The Role of Peroxisome Proliferator Activated Receptor α in Peroxisome Proliferation, Physiological Homeostasis, and Chemical Carcinogenesis

  • Feank J. Gonzalez
Part of the Advances in Experimental Medicine and Biology book series (AEMB, volume 422)


Peroxisomes are single membrane-bound organelles, found in all cells, that contain a variety of enzymes involved in a number of metabolic processes1. The most well characterized reactions carried out by peroxisomes are those involved in fatty acid I3-oxidation. The peroxisomal β-oxidation system metabolizes very long chain and long chain fatty acids and cannot metabolize short chain fatty acids (<6 units) whereas the mitochondrial system most efficiently oxidizes long, medium and short chain fatty acids down to two carbon units. The peroxisomal acyl-CoA oxidase enzyme generates H2O2 while the corresponding mitochondrial enzymes lead to production of NADH. Since plants lack mitochondria, peroxisomes are solely responsible for their fatty acid β-oxidation. The production of H2O2 by peroxisomal acyl-CoA oxidase has been used as a cytological marker for the organelle through staining with diaminobenzidine and historically accounts for the name “peroxisomes”1. Peroxisome proliferation can result in an excess of H2O2 that can potentially result in toxicity as discussed below. Under usual circumstances H2O2 is decomposed to molecular oxygen and water by catalase and glutathione peroxidase.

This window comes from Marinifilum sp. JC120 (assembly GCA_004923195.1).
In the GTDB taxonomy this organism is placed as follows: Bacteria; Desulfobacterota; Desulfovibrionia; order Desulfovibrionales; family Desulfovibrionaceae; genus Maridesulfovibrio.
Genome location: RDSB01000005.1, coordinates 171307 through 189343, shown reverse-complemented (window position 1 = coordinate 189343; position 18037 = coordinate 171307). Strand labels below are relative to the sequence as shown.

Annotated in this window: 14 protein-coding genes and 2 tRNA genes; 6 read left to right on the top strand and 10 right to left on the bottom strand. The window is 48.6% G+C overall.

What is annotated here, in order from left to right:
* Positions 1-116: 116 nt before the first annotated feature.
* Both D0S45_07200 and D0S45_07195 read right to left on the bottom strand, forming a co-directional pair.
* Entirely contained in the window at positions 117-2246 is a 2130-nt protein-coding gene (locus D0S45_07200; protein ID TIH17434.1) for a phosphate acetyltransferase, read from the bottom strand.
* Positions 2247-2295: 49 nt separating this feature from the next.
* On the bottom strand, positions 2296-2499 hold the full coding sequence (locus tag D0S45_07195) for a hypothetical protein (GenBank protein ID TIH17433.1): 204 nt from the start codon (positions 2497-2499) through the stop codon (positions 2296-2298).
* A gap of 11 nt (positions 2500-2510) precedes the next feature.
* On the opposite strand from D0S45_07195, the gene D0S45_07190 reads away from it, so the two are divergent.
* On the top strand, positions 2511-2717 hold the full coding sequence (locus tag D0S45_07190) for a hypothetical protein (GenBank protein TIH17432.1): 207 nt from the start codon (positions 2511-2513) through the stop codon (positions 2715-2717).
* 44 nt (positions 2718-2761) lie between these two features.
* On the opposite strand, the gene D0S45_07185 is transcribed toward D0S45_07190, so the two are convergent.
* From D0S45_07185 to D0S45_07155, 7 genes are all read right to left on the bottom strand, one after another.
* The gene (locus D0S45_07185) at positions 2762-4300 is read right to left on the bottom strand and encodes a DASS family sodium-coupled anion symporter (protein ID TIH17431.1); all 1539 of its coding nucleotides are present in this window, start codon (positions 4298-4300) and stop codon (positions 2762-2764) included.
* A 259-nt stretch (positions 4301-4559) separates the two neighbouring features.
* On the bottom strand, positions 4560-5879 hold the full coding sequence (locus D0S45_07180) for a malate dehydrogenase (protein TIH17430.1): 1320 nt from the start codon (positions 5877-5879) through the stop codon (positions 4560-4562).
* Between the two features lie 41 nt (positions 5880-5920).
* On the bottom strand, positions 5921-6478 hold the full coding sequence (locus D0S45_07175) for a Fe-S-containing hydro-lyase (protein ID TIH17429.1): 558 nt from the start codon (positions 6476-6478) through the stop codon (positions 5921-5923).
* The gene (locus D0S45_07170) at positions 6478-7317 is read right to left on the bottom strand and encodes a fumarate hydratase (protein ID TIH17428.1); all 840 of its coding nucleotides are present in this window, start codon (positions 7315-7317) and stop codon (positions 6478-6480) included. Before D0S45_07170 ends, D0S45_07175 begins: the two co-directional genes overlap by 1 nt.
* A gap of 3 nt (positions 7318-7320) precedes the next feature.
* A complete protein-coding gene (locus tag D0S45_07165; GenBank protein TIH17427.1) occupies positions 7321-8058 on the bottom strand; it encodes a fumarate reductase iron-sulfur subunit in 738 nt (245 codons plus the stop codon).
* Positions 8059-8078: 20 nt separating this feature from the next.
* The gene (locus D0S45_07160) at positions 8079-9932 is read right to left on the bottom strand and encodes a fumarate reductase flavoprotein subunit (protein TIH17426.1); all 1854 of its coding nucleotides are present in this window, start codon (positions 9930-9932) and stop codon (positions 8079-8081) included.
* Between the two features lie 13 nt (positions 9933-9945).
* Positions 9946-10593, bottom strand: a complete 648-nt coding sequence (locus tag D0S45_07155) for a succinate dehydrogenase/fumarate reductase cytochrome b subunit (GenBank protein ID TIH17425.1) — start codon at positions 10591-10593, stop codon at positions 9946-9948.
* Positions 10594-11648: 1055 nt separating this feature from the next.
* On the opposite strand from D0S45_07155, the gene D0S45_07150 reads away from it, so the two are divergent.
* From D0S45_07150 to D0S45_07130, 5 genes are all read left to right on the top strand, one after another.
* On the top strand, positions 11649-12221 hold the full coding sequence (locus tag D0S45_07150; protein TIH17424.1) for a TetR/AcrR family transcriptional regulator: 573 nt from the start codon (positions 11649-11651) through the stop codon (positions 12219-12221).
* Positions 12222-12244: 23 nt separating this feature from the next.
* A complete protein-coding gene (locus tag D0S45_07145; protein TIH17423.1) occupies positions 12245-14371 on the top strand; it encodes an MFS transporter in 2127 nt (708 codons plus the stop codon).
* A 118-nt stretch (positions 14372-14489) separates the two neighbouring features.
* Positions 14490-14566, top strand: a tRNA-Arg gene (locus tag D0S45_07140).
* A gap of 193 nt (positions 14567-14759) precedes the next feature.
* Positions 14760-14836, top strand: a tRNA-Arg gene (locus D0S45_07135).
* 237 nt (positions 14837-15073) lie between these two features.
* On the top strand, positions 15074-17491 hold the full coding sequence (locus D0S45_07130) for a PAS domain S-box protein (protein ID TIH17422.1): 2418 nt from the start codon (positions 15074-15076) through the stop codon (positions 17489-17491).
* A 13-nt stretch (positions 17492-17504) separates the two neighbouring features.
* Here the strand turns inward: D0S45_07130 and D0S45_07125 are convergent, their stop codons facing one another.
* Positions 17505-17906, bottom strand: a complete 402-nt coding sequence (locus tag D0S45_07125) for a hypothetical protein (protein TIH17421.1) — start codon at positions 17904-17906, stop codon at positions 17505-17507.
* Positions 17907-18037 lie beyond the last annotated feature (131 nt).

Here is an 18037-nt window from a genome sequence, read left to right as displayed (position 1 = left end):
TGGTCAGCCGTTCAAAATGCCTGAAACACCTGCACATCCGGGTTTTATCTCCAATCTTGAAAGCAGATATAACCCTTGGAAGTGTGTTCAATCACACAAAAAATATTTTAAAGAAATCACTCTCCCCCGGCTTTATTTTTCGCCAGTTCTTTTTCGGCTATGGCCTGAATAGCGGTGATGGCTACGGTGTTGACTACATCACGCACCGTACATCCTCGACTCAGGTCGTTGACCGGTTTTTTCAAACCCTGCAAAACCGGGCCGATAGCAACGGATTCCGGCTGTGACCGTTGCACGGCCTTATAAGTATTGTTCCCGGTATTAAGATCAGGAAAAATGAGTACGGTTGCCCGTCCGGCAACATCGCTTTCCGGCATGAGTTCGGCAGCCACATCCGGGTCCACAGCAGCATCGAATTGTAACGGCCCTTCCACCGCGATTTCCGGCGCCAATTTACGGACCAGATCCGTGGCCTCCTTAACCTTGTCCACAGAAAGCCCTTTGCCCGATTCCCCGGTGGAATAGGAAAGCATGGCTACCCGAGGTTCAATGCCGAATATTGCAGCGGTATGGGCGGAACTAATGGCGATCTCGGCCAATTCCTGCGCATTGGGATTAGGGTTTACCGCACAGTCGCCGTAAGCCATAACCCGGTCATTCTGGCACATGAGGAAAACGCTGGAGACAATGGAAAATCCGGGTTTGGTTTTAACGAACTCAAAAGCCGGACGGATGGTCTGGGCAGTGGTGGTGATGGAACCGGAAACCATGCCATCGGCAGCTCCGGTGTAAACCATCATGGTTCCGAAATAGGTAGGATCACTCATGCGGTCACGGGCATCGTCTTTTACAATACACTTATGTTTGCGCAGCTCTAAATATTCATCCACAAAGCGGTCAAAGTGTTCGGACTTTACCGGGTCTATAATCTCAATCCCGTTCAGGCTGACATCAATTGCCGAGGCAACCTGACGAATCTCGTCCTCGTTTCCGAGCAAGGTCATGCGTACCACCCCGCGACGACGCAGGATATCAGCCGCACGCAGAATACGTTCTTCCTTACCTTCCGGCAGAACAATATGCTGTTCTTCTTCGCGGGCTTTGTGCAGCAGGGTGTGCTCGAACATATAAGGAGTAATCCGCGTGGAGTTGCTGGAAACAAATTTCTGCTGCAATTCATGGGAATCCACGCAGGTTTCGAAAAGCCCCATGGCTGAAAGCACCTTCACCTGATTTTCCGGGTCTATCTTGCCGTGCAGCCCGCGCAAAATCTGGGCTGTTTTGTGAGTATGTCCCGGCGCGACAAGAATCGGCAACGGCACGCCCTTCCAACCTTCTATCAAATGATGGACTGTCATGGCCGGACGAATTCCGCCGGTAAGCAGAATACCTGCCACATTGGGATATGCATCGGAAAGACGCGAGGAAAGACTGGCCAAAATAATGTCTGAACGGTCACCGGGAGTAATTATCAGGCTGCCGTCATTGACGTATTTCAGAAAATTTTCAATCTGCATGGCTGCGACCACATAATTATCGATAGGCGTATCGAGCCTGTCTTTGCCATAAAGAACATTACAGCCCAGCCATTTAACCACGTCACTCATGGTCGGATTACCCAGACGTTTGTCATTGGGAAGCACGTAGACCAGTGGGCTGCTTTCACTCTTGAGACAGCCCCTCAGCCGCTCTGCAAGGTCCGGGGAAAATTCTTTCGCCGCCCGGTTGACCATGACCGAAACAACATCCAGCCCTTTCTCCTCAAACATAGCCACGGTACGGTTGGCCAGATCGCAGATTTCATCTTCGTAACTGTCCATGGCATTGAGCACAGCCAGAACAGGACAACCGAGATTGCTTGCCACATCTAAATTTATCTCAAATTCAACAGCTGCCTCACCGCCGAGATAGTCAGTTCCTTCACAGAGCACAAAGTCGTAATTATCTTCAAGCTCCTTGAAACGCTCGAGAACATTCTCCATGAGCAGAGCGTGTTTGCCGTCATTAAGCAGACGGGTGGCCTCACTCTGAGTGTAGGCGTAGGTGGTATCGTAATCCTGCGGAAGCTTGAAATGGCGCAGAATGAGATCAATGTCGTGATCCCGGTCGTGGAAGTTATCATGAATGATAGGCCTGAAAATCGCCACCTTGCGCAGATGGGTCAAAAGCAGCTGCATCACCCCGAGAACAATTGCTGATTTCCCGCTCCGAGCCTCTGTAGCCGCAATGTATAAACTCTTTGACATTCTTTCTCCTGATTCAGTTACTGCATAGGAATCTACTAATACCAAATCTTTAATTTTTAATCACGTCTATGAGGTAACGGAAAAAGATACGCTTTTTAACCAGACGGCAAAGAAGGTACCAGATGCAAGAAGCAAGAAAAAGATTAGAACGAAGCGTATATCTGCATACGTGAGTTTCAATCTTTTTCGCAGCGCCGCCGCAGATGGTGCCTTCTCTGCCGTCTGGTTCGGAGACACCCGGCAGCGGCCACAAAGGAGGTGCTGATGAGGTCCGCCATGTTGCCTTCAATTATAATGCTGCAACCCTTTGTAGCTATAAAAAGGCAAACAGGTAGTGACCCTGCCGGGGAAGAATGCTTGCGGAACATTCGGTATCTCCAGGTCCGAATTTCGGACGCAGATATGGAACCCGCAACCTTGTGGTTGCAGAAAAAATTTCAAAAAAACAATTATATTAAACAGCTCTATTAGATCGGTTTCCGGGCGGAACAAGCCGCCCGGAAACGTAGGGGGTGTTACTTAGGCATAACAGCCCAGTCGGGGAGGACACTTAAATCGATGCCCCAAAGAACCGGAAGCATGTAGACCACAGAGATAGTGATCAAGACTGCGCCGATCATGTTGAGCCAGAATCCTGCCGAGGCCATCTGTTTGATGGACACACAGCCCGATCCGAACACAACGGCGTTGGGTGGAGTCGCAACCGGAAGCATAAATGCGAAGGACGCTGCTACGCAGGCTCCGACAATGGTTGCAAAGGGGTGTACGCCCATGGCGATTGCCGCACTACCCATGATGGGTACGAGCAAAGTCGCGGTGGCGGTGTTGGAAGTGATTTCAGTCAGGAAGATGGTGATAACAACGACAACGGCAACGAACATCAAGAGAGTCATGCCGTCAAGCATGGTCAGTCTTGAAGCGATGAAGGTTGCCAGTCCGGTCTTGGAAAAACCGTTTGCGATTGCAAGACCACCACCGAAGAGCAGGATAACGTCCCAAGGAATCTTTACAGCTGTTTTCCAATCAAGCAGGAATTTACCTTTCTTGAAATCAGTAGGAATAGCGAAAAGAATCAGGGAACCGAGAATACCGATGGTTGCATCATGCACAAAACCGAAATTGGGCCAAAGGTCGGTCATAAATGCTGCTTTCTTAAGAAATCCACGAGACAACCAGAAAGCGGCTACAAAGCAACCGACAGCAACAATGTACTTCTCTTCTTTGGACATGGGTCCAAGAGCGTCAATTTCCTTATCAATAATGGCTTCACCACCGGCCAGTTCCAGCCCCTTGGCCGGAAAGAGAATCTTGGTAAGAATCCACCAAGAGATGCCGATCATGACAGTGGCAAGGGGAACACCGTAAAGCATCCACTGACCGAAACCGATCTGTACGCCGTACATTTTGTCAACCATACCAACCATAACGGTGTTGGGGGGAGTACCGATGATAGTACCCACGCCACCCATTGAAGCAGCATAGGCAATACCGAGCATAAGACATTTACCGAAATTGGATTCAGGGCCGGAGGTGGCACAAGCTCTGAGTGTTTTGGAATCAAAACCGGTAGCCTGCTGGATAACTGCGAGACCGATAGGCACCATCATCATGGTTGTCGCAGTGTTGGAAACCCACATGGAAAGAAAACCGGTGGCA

Peroxisome Proliferators Liver Fatty Acid Binding Protein Peroxisomal Enzyme Hypolipidemic Drug Peroxisomal Fatty Acid 
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Copyright information

© Springer Science+Business Media New York 1997

Authors and Affiliations

  • Feank J. Gonzalez
    • 1
    • 2
  1. 1.Laboratory of Metabolism Division of Sciences National Cancer InstituteNational Institutes of HealthBethesdaUSA
  2. 2.National Institutes of HealthBethesdaUSA

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